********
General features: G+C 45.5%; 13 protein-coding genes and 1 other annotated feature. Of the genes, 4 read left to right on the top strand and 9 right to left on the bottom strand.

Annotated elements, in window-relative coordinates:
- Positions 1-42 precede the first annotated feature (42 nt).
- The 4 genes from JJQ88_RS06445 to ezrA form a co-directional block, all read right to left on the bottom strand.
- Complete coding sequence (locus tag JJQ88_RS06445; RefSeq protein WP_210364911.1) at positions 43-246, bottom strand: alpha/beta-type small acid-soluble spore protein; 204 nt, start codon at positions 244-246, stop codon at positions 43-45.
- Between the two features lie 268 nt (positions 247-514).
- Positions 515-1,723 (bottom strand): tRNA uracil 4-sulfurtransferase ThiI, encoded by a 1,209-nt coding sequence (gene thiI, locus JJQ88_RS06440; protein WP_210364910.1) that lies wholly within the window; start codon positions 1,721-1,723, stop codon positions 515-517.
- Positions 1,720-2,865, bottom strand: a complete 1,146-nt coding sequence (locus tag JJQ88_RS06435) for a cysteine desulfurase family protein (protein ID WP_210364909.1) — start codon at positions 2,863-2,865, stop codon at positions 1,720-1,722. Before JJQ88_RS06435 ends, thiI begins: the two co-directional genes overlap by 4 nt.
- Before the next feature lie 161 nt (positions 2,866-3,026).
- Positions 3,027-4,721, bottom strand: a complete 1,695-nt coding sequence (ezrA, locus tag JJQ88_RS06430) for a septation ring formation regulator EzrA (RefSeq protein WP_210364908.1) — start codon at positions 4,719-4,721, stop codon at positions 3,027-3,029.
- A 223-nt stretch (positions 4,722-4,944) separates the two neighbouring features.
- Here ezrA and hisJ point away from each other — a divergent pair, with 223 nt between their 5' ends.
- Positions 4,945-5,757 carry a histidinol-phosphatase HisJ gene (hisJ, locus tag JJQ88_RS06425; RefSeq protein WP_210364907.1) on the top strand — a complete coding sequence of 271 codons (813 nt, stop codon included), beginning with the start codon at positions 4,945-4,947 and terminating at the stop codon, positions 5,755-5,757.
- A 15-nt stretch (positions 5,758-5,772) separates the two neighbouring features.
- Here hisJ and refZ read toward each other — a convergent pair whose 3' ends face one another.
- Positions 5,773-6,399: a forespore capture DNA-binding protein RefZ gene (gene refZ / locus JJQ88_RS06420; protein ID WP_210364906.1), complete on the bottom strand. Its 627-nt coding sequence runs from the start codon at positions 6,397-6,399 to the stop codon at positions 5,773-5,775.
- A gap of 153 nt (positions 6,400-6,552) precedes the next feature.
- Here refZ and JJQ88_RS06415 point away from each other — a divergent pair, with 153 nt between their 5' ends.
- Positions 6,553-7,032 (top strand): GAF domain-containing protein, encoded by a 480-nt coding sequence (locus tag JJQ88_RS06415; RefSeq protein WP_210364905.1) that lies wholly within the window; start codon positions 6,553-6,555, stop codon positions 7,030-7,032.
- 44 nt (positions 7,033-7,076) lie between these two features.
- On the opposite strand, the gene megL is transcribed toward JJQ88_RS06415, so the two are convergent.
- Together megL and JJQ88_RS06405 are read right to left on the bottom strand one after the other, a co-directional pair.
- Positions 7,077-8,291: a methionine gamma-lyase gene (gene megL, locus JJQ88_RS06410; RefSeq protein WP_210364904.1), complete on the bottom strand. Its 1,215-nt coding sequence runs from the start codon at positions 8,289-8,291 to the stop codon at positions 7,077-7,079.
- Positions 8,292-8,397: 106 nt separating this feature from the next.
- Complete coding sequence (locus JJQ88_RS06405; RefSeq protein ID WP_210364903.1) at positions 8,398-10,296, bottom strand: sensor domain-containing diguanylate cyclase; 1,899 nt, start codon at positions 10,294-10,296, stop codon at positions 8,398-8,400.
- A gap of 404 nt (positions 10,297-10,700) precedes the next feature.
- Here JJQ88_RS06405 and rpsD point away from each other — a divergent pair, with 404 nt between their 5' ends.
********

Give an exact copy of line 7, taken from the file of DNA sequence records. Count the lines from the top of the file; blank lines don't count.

- Positions 515-1,723 (bottom strand): tRNA uracil 4-sulfurtransferase ThiI, encoded by a 1,209-nt coding sequence (gene thiI, locus JJQ88_RS06440; protein WP_210364910.1) that lies wholly within the window; start codon positions 1,721-1,723, stop codon positions 515-517.